How Does Self-Defense Work in Co-Assault Cases?

It’s not uncommon in criminal assault cases for those accused to claim they were acting in self-defense. And sometimes, even if those actions were violent, the court will agree with them and deem the actions they took acceptable.

How exactly is self-defense treated in a Colorado criminal case? The truth is that self-defense is not as simple as many television shows and movies may lead you to believe. The prosecution must prove beyond reasonable doubt that the assault occurred to protect oneself.

Here is what you need to know about assault and self-defense in Colorado, including how the courts view self-defense claims and how they can be proven successfully in a court of law.

Assault in Colorado

There are several different degrees of assault in Colorado.

First-Degree Assault

The most serious degree of assault, first-degree assault, is a felony that gets charged in cases where a deadly weapon is used and serious bodily injury occurs by that weapon.

Second-Degree Assault

Much like first-degree assault, second-degree assault includes severe bodily injury and a deadly weapon. Still, it differs because the weapon is not put to use to cause harm. It is also a felony.

Third-Degree Assault

The least serious level of assault, third-degree assault, is a misdemeanor caused when someone recklessly or knowingly causes bodily harm to another person. Bodily injury, in this case, is not serious but an injury that only causes momentary pain.

First and second-degree assault are considered crimes of violence, and the prosecution must show that there was an intent to cause injury to another. One defense often used in these cases is self-defense.

Colorado Springs Stand Your Ground Law

Colorado’s Self-Defense Laws

What is tricky about self-defense in assault cases in Colorado is that it’s an affirmative defense. That means you admit you committed the crime but did so with the legal justification of self-defense. In other words, you operated within the law in your actions.

In the state of Colorado, self-defense laws outline what a person is allowed to do to defend themselves or others. You can use self-defense in these situations:

The Defense of a Person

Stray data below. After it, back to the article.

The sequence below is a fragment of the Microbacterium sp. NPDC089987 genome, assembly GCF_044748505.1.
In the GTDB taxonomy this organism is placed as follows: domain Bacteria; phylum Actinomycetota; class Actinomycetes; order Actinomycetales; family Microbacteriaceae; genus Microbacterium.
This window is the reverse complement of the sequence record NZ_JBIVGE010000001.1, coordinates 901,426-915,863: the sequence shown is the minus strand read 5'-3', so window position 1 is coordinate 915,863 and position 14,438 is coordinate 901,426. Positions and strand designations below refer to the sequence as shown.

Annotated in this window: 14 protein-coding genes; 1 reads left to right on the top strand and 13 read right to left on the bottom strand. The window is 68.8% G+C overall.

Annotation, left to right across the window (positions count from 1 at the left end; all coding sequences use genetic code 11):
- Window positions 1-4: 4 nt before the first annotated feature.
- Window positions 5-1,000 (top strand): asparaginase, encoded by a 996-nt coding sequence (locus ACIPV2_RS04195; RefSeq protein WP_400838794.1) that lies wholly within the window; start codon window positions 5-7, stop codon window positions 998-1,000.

You can legally protect yourself or someone else from the use of physical force, but you can only use deadly force if you feel that the perpetrator is going to seriously injure you, sexually assault you, or kidnap your – or someone else.

The Defense of Yourself in Your House

The “Make My Day Law” in Colorado allow you to protect yourself within your home, even with deadly force, especially if it seems like the intruder may commit a crime or use physical force against you. However, you can only use deadly force inside your home. If the intruder is outside of your home but still on your property, this law does not apply and does not cover deadly force.

The Defense of Property

Your home is covered by the “Make My Day Law.” This law covers property or premises other than your home. You can use deadly force the same way you protect yourself or another person.

It’s important to understand that, according to the court, you must use self-defense that is considered reasonable. For example, using deadly force to defend yourself when you don’t fear for your own life or the life of another is unreasonable. You can only use deadly force when any reasonable person believes it was required to save a life.

Colorado Springs Criminal Defense

Preliminary Hearings

Self-defense in assault cases can not be used in preliminary hearings. Usually, in serious felony cases, such as crimes of violence, you get a preliminary hearing to determine if enough evidence exists for your case to go forward. In that scenario, you can use affirmative defenses such as self-defense. The only thing in the preliminary hearing that matters is whether or not there is enough probable cause for you to get charged with assault.

It can be frustrating, but trust that your experienced attorney knows how to handle cases like this and your self-defense claim. Make sure, if you get charged with assault in a self-defense situation, you have an attorney by your side who has experience in these cases.


About the Author:

Andrew Bryant is a well-respected Colorado Springs criminal attorney who has been practicing in the area for years. A Colorado native, he returned to the home he loves after graduating from the University of Kentucky College of Law. Now, he uses the knowledge he gained as an El Paso County District Attorney to fight tirelessly for his clients’ rights. He is AV-Preeminent rated, has been recognized for his work by The National Trial Lawyers, and has been named to Best of the Springs lists by The Gazette for years.